Years of disruption have transformed many B2B companies into digital-first sellers. Both leaders and late adopters understand that competitive pricing and dynamic eCommerce pricing are table stakes in the race to win business and grow profits. Read this post to learn why a successful B2B eCommerce strategy hinges on self-service, transparent and consistent pricing.
What is B2B eCommerce Trending Toward?
“The growth rate for B2B eCommerce in 2021 was significantly faster than the 15.2% growth rate for all U.S. manufacturing and distributor sales, which reached about $13.1 trillion in 2021” Digital Commerce 360
Digital B2B eCommerce has reached a critical mass. For pricing teams, the implications are clear. Every B2B pricing strategy must include eCommerce channels.
When deciding how they are going to execute online pricing, companies must look to customer experience as their North Star. B2B customers expect self-service, transparency, and consistency across channels. Hence, each price presented online must make sense for each specific customer relationship and/or the context of the order in progress, and it must be consistent or intentionally differentiated with pricing in other channels and often needs to be dynamic.
How Do You Price Items to Sell Online?
Determining the right price to show online is a tricky proposition indeed. In traditional channels, the sales rep can offer better pricing on the spot when customers are dissatisfied. The digital channel removes the salesperson filter, and by doing so, risks losing sales when prices are misaligned with customer expectations. A majority of the prices available to B2B customers online are non-negotiated or previously agreed upon, but in advanced dynamic price optimization and management use cases, automated negotiation is available to buyers.
Regardless, the initial online pricing that is made available to customers for a given product is critical to winning business. In the case of existing customers, a lack of market-aligned pricing means they must call in to place an order, thus negating the purpose of the digital channel. In the case of new customers, eCommerce has presented unprecedented price transparency in B2B, and too-high pricing can result in an immediate bounce to lower-price competitors online.
Determining the right competitive pricing to present hinges on several key questions, many of which are unique to B2B. Specifically:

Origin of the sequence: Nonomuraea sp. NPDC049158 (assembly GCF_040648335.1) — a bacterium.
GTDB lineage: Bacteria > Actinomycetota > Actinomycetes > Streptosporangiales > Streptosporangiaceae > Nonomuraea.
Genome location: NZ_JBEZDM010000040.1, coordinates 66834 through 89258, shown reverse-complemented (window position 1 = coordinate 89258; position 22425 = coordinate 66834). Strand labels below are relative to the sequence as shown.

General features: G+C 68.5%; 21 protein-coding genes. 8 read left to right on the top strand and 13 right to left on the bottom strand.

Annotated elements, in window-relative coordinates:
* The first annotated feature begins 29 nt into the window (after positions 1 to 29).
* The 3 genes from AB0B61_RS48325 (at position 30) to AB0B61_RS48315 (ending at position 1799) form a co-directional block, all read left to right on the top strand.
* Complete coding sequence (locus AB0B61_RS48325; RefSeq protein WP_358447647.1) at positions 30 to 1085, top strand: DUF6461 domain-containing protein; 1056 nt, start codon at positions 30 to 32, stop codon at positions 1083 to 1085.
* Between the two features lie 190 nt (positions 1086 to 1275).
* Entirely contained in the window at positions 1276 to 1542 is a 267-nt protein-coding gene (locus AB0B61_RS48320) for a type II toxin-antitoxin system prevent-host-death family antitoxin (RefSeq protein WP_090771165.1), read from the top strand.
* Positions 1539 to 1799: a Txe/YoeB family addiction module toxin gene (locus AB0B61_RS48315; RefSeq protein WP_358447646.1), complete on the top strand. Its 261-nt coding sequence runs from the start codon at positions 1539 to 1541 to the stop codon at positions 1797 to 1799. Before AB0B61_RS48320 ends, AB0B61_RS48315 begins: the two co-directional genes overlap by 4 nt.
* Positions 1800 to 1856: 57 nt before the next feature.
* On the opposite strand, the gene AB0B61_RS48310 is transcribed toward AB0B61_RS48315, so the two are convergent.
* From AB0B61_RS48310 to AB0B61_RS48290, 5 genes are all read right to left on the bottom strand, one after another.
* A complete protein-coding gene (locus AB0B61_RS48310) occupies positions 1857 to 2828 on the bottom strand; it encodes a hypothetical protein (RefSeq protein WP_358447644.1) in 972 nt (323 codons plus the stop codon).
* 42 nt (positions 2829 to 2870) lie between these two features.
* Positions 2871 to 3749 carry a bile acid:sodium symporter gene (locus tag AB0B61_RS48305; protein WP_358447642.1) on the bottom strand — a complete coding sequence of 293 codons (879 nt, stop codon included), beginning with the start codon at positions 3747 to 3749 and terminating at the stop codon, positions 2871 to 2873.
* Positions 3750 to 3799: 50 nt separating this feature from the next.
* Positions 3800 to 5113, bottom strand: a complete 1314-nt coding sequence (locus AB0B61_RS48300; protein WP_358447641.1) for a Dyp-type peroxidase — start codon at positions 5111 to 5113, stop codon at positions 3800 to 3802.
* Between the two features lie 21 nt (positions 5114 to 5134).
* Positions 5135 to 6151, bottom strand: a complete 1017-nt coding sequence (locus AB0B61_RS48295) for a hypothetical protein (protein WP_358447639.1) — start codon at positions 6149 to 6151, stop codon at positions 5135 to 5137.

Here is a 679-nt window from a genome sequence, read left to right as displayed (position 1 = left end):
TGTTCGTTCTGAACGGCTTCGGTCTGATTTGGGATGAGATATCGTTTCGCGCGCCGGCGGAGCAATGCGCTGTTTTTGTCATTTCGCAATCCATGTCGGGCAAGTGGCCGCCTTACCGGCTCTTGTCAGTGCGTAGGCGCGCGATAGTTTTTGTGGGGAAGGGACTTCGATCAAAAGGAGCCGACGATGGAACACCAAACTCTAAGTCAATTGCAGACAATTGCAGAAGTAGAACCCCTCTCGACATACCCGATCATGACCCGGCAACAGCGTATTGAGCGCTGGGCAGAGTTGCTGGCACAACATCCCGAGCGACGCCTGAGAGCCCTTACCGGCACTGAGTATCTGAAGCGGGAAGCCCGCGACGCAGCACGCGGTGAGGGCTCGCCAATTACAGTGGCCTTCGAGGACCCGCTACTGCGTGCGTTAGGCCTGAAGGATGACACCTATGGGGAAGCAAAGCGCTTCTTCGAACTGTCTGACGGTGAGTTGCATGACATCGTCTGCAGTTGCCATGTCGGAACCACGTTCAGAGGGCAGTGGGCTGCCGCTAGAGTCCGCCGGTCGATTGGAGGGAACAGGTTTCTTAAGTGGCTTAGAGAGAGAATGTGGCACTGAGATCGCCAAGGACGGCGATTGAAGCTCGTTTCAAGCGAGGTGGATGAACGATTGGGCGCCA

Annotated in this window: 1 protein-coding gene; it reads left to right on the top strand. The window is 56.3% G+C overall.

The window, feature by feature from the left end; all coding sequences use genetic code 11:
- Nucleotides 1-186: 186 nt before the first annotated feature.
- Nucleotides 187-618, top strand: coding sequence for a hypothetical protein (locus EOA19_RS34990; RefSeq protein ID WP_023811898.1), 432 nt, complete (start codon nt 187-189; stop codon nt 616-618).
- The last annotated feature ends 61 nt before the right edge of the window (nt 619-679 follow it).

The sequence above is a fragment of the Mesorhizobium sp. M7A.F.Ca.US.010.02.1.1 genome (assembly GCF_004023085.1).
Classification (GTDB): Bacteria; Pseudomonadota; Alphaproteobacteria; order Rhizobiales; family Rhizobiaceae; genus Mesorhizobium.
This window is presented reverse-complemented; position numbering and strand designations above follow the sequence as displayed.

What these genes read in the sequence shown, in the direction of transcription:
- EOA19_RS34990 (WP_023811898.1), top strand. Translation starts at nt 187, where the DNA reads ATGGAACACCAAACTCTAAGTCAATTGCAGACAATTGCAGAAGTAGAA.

- Is this a known customer with a pre-negotiated price?
- Is this a new, unknown customer on the open web?
- If a known customer, is this new or existing business?
- Are the prices aligned to what salespeople are quoting?
- If online customers call sales reps for a quote, will pricing be aligned?
- Can customers counter pricing online? Can price negotiations be automated?
- If my costs change daily, can I update pricing immediately across systems?
- Do I have the right technology architecture in place to calculate and deliver the appropriate price in real time?
The right B2B eCommerce pricing strategy answers all of these questions simultaneously so that various customers' needs are met. In addition to determining what price to show in different scenarios, getting pricing right in the digital channel requires the execution of a complex price build of fees and taxes or discounts based on a set of well-defined price rules within a pricing engine to arrive at the final price. Layer in the need to update pricing as quickly as the market, competition, inventory levels, or other factors necessitate, and the complexity can quickly overwhelm any pricing team with only manual tools at their disposal.
How Do You Keep Pace with the Speed and Volume of eCommerce?
Those who embark on the eCommerce path quickly learn that requests back to their pricing system of record increase exponentially. Not only does a higher quote volume tax the pricing engine, online buyers' baked-in expectation for instant pricing further overheats the system. It's not uncommon for the digital channel to request tens of thousands of prices per day from the pricing system of record. Additionally, complexities such as competitor price comparisons or current inventory levels cannot be factored into pricing decisions quickly enough to produce consistently rational and competitive prices.
Simply put, most B2B companies are not equipped to dynamically service all requests coming in from eCommerce on top of other applications like CPQ and CRM. They need a real-time pricing engine that can house its pricing logic, calculate complex calculations, and easily scale to the high volume of pricing calls that the digital channel requires.